Forcing Wayne Rooney into a humiliating acting performance isn’t the first sign that someone at Casillero del Diablo doesn’t actually like Manchester United all that much. It is, after all, just a few weeks since they somehow convinced Nicky Butt, Bobby Charlton, Bryan Robson and Gary Neville to fly all the way to Chile in order to take part in this photo opportunity.
The alliance between United and Casillero’s parent company Concha y Toro was announced last September with the renowned wine-lover Sir Alex Ferguson trilling: “In football we seek the best young players to develop and form them from their beginnings to making them outstanding Manchester United players. I have seen a similarity with Concha y Toro, which seeks to harvest the best grapes, produce the best wines and have the patience and intelligence to ensure that the end result is perfect,” he said. “Viña Concha y Toro shares these qualities with Manchester United.”
There was no need for Big Al to be quite so creative, however, in the search for similarities between the two companies. The obvious ones: they’re both bloody massive and they win loads of medals.
In their last annual report Concha Y Toro reported that, despite losing quite a bit of wine in last year’s nasty earthquake, global sales hit a new high of 29.2 million cases. That’s comfortably over 350 million bottles of wine, a smidgeon under 263 million litres, nearly 58 million gallons, 9.3 million cubic feet, or enough wine to fill an Olympic swimming pool 105 times with several bottles to spare. The scale of the enterprise is staggering, particularly given that unlike, say, Coca-Cola, their bottles aren’t just filled with a combination of water and chemicals. Particularly mind-boggling given the number of them they churn out is the fact that none of those bottles is filled with irredeemable junk.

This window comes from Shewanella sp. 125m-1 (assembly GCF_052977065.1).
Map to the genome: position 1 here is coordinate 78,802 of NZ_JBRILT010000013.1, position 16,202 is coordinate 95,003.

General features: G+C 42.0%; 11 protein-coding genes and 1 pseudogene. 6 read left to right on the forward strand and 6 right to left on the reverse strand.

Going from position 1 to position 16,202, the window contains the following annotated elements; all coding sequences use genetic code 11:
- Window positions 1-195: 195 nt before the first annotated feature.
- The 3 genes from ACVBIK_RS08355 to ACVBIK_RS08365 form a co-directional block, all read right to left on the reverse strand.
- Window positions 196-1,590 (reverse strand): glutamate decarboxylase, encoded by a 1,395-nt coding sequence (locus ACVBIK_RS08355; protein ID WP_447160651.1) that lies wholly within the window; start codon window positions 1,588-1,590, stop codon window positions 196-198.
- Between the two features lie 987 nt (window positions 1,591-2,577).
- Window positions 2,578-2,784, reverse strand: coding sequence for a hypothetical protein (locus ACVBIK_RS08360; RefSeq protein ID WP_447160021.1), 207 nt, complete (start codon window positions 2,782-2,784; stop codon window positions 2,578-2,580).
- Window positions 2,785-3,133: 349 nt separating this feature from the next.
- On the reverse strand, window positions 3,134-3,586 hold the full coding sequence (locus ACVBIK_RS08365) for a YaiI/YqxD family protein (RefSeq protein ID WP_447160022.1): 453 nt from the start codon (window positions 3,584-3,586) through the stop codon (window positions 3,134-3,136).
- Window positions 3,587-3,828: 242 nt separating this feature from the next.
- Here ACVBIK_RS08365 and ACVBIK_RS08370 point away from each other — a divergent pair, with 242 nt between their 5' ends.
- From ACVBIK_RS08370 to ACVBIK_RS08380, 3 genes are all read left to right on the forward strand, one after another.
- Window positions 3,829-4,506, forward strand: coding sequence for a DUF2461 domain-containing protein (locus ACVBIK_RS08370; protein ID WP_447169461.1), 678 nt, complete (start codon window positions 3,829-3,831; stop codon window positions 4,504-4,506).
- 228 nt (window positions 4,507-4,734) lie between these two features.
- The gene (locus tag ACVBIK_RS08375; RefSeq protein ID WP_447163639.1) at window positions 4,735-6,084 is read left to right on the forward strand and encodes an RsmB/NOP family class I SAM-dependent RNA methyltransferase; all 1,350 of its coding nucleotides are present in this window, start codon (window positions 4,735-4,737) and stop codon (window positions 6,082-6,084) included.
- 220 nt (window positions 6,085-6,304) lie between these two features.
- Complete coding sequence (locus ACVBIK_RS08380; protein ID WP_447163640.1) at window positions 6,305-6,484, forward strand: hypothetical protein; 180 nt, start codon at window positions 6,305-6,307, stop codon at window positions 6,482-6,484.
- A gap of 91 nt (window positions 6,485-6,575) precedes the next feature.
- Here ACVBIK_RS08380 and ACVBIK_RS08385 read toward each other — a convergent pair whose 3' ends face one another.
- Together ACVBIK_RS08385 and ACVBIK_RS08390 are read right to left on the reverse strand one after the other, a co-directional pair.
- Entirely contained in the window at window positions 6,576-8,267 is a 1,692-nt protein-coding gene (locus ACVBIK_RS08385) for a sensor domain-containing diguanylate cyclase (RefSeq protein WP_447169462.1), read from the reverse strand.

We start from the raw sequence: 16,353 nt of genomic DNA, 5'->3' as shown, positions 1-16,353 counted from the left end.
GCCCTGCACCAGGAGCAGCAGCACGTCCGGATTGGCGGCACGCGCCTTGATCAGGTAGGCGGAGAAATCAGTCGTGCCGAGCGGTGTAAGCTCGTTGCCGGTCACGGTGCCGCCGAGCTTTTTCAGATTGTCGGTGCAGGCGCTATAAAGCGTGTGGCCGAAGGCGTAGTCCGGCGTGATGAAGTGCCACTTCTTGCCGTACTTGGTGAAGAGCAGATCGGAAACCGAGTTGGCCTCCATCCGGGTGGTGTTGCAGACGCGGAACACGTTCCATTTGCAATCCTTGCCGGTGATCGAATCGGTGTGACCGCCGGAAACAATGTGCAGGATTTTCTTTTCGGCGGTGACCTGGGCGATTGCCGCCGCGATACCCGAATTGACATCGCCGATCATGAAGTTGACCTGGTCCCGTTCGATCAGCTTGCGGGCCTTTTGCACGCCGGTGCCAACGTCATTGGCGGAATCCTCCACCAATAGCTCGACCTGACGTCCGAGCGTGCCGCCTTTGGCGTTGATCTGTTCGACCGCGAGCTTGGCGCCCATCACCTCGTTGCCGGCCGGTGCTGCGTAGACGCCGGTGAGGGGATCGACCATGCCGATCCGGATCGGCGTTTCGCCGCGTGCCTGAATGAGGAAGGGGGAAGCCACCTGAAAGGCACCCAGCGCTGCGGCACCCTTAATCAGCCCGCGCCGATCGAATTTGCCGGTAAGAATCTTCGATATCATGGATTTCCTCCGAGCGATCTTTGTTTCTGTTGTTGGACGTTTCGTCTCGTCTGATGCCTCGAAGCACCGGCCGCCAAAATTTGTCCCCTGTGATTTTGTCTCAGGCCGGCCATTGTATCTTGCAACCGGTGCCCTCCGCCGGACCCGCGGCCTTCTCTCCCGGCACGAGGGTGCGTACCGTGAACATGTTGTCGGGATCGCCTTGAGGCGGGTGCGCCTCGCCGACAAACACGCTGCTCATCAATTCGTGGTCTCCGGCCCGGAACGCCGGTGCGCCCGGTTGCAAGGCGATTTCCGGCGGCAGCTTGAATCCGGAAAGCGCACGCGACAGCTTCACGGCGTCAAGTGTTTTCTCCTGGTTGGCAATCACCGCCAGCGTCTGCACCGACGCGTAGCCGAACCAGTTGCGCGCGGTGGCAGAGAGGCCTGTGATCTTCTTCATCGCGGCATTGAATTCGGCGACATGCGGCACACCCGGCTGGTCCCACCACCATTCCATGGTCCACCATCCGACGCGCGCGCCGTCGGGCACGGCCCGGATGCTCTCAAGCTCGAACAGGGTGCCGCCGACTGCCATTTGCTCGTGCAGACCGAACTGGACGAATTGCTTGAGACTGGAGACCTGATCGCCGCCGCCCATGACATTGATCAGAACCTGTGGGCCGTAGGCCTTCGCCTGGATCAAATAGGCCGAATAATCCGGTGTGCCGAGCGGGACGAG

In the latest International Wine & Spirit Competition, the London-based winefest that judges wines to see if they’re good enough to carry a nice little sticker which makes Tesco customers more likely to buy them, Casillero del Diablo’s merlot and pinot grigio picked up silver medals, while the cabernet sauvignon, carmenere, malbec and chardonnay all got bronzes. This doesn’t mean that Chateau Lafite needs to get particularly scared, but does show that the Chileans’ reputation for reliable and affordable decency is unsullied. If forced to buy a wine from a shop containing nothing but the global megabrands, their range is the one to turn to. But there’s more to the team than just dependable low-cost wine: the head winemaker Marcelo Papa is also the man behind the premium Maycas del Limari brand, and their Quebrada Seca (£17.95, Wine Direct), £20, The Wine Society; £24.95, Berry Bros is the best Chilean chardonnay and has few peers in the whole of South America.
There’s very little to dislike about them, in short, except for the execrable acting they inflict upon us. Having said that, I think that Ryan Giggs is unexpectedly good, although the role of “footballer worried about losing his place in the side” perhaps doesn’t require a whole lot of acting in his case.
For more wine knowledge check out Cellarfella.com
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